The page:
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STATUTORY sick pay thresholds are disproportionately affecting women, with one in 10 not earning enough to qualify, the TUC revealed today.
Around 1.4 million female employees earn less than £118 a week, which is the qualifying threshold for statutory sick pay, and have no protection if they fall ill, according to the union confederation’s new analysis.
Eligible working people can receive £94.25 per week statutory sick pay from their employer for up to 28 weeks if they’re too unwell to work.
But women account for nearly 70 per cent of the two million British workers currently ineligible for statutory sick pay.
People in insecure work are even more likely to miss out, with nearly a quarter of zero-hours contract workers – many of whom are women and young people -– not earning enough to qualify.
Women are also more likely to work part time due to caring responsibilities, further reducing their chances of qualifying, according to the TUC.
General secretary Frances O’Grady said: “No-one should worry about falling into debt or struggling to pay their bills when they’re ill.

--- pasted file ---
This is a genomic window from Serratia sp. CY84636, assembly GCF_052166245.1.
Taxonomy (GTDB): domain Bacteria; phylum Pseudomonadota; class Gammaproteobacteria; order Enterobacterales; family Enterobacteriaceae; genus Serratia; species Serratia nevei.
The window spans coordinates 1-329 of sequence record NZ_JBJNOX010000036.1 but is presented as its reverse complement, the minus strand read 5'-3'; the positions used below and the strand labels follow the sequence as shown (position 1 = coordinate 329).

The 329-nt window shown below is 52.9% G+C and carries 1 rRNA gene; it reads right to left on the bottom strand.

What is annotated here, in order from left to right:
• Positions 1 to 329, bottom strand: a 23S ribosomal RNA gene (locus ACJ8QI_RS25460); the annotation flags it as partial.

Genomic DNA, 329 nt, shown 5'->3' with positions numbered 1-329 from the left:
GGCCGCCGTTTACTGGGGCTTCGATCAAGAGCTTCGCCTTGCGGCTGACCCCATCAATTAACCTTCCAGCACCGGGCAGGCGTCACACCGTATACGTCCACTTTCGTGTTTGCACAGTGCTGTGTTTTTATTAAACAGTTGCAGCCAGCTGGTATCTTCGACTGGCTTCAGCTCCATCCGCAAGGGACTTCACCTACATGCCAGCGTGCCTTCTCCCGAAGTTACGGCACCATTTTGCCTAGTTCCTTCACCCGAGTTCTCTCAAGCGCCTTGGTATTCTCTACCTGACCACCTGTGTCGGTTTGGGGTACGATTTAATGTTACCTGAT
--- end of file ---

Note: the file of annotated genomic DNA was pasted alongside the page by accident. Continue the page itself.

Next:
“It’s not right that women and insecure workers are most likely to miss out on sick pay just because they are low earners.
“The government needs to get on and protect every worker if they fall sick.”
With a government consultation on statutory sick pay open until Monday, the TUC is calling for the arbitrary minimum earning threshold to be scrapped.
Fawcett Society chief executive Sam Smethers said: “Too many women are trapped in low-paid, insecure jobs, often working part time. They are also more likely than men to stay in part-time work for longer.
“This is why we need the national living wage to be paid at the real living wage rate for all workers and paid now, not at some point in the future.
“In-work poverty is growing and women and children are bearing the brunt of it.”
A government spokesman said ministers were “committed to transforming support” for people with disabilities or a health condition so that they can return to the workplace.
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